2.51.b Revelatory Reading
“…that’s why Little Ben gave Ira a paper promotion.” Smoke practically poured out of Leo’s ears as he careened towards the same conclusion Beatrice and I reached last night. “He wants control of Nevermore’s coffers.”
Robbie, “How would flipping one vote help him? He’d still need to sway Ira’s replacement, plus everyone else.”
Ira, leaning back against his chair, a shrewd light in his eyes. “The move makes Gavin the most junior member of the Board. Everyone else has at least a decade of service on him, undoubtedly he will follow their lead. And I’m guessing my promotion wasn’t Little Ben’s first or last step at influencing the Board, was it?”
Unearthing, from the pile of promotional material I’d absconded with months ago, I found one of Little Ben’s new business cards and tossed it into the center of the table with a flick of my wrist. Ira remained still, but Leo and Robbie leaned forward to read fine print embossed beneath the heavy script of ‘Ben Abernathy, Provisional Proprietor…’
Picking the card slowly and deliberately off the table, Leo stared into space, gears whirring away in his head, while his hand used the edge of the card to tattooed a staccato beat against the tabletop. “He didn’t just take-over your Cottage. Damn, how did I miss that?”
From the off, my dismissal from Nevermore felt funny.
Little Ben’s wafer-thin cover story hinged on his intent to funnel my salary back into Nevermore. More specifically, into his new Sunny Valley Farm & Pet Cemetery scheme. On the face of it made a modicum sense – until he literally spent all of this ‘savings’ on updating The Cottage. At the time I was so topsy-turvy from being issued a pink slip and eviction notice within the same breath, I chalked up the frittering away of funds to his general lack of good sense and judgment.
It never once crossed my mind something more laid beneath, until Beatrice read our scribe’s account of their first few months as Provisional Proprietor. Then Little Ben’s cock-and-bull story shattered like a hammer striking glass.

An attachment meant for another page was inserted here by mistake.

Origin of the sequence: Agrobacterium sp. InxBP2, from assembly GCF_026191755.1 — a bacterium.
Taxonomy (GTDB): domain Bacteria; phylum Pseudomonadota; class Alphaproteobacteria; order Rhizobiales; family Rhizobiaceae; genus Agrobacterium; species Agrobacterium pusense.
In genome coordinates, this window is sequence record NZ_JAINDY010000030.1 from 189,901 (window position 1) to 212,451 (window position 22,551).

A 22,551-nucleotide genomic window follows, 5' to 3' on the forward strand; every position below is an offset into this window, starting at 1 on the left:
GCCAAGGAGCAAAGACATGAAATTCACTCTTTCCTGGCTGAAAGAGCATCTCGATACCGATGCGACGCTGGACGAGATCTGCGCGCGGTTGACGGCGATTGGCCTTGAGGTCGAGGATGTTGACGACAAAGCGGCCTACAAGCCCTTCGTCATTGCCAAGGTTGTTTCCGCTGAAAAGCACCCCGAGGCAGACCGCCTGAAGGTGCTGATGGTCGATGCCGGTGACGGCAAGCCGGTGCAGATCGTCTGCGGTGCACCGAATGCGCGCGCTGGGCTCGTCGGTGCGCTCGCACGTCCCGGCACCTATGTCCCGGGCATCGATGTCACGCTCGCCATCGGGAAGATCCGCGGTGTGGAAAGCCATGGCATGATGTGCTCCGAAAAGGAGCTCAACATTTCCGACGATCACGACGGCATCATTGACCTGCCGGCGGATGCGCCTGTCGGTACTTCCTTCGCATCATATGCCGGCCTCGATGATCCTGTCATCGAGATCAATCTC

My layoff was never about saving money. It was about co-opting my job title to gain a seat and vote on the Board of Managers.
Leo’s gaze remained unfocused as he absorbed the implications, the only outward sign of what was going on between his ears was the continued tapping of Little Ben’s card. Ira merely leaned back in his chair and nodded periodically to himself. Beatrice, having already canvassed this ground with me last night, got up from the table and started making coffee. I followed her lead, only my trajectory aimed me towards the paper line tin sitting further down the counter from the coffeepot.
Robbie, after rereading the short passage about the composition of the Board, found his voice first. “Surely, the Head of Legal wouldn’t allow this to happen. There’s an obvious conflict in having Little Ben, as Provisional Proprietor, sit on the Board.”
Setting the now open tin of birthday cake madeleines in the center of the table, minus one, I returned to my seat. “Let’s put a pin in that question for a second and try to think of another reasonable explanation as to why Little Ben would want to co-opt my job title.”
Ira, unfolding his arms, leaned forward and chose one of the delightfully speckled madeleines from the tin. “Your theory explains a great many things, not the least of which is why all the unabridged copies of the Conventions went missing. But I’ve known that boy for his entire life and worked with him for well over twenty years. He doesn’t have the cunning in him to pull off this kind of chicanery.”
“I agree. But now ask yourself, why was it so important for Josie to figure out if I’d seen Sarah leaving her house.” Popping the last half of my madeleine in my mouth, I chewed up the deliciously sweet cake waiting for one of them to respond.
Tipping his head Ira regarded me thoughtfully. “You think the three of them are working together?”
“Not quite, due to the bad blood between Lucas Reville and Big Ben, I can’t really see Little Ben would work with Josie.” Gnawing on my lip, my eyes drawn to Leo’s uneven drumming of Little Ben’s card, I continued. “I believe Sarah and Josie are working together to influence Little Ben. To what ending I’m not sure, but I doubt it’s for the good of Nevermore.”
“Cuz, I know the Brownie Stealing Bench is the root of all evil, but this is closing in on conspiracy theory territory…” Robbie’s uncertain tone was belied by his hand/arm as it stretched across the table to grab the top six inches of Nevermore rebranding materials.
After a sip of coffee, waiting to see if any of the others wanted to chime in, I turned the laptop screen so they could see it. “I agree, it sounds cockeyed. However, let me show you something…”